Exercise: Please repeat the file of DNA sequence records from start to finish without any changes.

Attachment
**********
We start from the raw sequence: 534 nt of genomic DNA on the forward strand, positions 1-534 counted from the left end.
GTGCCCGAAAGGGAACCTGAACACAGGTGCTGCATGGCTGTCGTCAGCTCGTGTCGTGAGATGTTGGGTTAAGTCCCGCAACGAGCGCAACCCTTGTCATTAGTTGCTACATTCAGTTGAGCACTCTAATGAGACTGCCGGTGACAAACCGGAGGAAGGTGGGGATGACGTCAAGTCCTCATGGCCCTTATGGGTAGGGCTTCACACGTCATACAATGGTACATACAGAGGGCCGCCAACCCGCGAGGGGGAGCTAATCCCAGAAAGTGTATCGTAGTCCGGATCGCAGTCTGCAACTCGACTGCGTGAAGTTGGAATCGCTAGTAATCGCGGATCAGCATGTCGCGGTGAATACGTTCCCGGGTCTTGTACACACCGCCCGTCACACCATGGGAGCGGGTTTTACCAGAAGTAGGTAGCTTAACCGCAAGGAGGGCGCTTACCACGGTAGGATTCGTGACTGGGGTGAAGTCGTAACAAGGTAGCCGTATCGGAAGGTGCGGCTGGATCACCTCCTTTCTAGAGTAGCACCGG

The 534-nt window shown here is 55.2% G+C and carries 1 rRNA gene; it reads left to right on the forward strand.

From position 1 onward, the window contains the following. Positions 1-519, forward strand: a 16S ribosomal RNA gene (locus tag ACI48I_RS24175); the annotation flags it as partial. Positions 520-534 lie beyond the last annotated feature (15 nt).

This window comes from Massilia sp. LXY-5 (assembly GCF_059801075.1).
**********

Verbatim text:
We start from the raw sequence: 534 nt of genomic DNA on the forward strand, positions 1-534 counted from the left end.
GTGCCCGAAAGGGAACCTGAACACAGGTGCTGCATGGCTGTCGTCAGCTCGTGTCGTGAGATGTTGGGTTAAGTCCCGCAACGAGCGCAACCCTTGTCATTAGTTGCTACATTCAGTTGAGCACTCTAATGAGACTGCCGGTGACAAACCGGAGGAAGGTGGGGATGACGTCAAGTCCTCATGGCCCTTATGGGTAGGGCTTCACACGTCATACAATGGTACATACAGAGGGCCGCCAACCCGCGAGGGGGAGCTAATCCCAGAAAGTGTATCGTAGTCCGGATCGCAGTCTGCAACTCGACTGCGTGAAGTTGGAATCGCTAGTAATCGCGGATCAGCATGTCGCGGTGAATACGTTCCCGGGTCTTGTACACACCGCCCGTCACACCATGGGAGCGGGTTTTACCAGAAGTAGGTAGCTTAACCGCAAGGAGGGCGCTTACCACGGTAGGATTCGTGACTGGGGTGAAGTCGTAACAAGGTAGCCGTATCGGAAGGTGCGGCTGGATCACCTCCTTTCTAGAGTAGCACCGG

The 534-nt window shown here is 55.2% G+C and carries 1 rRNA gene; it reads left to right on the forward strand.

From position 1 onward, the window contains the following. Positions 1-519, forward strand: a 16S ribosomal RNA gene (locus tag ACI48I_RS24175); the annotation flags it as partial. Positions 520-534 lie beyond the last annotated feature (15 nt).

This window comes from Massilia sp. LXY-5 (assembly GCF_059801075.1).